Online Radicalization Dynamics in Right-wing Extremists Group: A Social Network Analysis of Iron March
Caitlyn Tracy, Jeremy Faust, Phil MurphyHow do different groups within the right-wing ideological milieu interact within online forums? In the past decade, right-wing extremist groups have reemerged, rising to levels not seen in nearly a century. Online forums allow these groups to thrive, serving as coordination platforms and as tools for radicalization of new recruits. Social network analysis can provide insight into how to counter recruitment and radicalization strategies employed by violent extremist groups in online forums, enabling law enforcement to infiltrate these dark networks and allowing policymakers to adopt improved deradicalization strategies.
In November 2019, the SQL and metadata of Iron March, a forum home to many right-wing extremist groups, including the Atomwaffen Division and The Base was released. Some Iron March members have committed acts of violent extremism, making Iron March a timely and meaningful case study.
Using a weighted two-mode network based on the number of interactions between Iron March members, we explore the general network topography and identify influential forum members. Notably, two of the most influential forum members had been charged with violent crimes, including murder and attempted terrorism.
We further examine attribute data to determine whether various attributes align with cohesive subgroups found within this revealed dark network. Available attributes include nationality, military status, and membership in specific extremist groups. After identifying subgroups, we examine potential brokers between groups present on Iron March based on edge betweenness centrality. Finally, using time series data, we show how the relative influence of and relationships between various groups evolved over time.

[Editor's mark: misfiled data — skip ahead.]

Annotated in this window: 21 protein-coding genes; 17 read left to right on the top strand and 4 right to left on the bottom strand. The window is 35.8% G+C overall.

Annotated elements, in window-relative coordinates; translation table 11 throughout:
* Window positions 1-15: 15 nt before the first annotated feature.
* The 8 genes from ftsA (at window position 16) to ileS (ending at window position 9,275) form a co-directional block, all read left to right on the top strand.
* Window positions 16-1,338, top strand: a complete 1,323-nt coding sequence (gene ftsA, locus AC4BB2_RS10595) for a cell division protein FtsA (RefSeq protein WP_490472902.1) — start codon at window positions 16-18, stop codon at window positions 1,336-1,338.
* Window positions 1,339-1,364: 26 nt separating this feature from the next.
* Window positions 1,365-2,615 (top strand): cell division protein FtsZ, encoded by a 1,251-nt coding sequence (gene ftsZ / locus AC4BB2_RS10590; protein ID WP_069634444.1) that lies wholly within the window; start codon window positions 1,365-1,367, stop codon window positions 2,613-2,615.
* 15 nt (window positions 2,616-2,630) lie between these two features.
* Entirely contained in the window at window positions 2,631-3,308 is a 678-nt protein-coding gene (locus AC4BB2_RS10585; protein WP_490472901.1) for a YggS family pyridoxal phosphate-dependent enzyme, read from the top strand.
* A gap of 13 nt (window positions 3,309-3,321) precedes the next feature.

Our results demonstrate how each of the participants’ attributes drive the radicalization process in a dark network. In the Attomwaffen Division, military members of Iron March recruited other users to enlist and advised them on how to conceal their extremist ideology while serving. Within Iron March, military users were spread throughout the network, with a low clustering coefficient. We suspect that the relatively low clustering coefficient present in this network is a reflection of the need to recruit fringe members and avoid infiltration. We hypothesize that this radicalization tactic found on Iron March may have been replicated in other extremist forums, as users have migrated from Iron March to other forums since it was closed. By identifying recruitment tactics and patterns with SNA, we hope to inform and contribute to improving online intervention and deradicalization programs.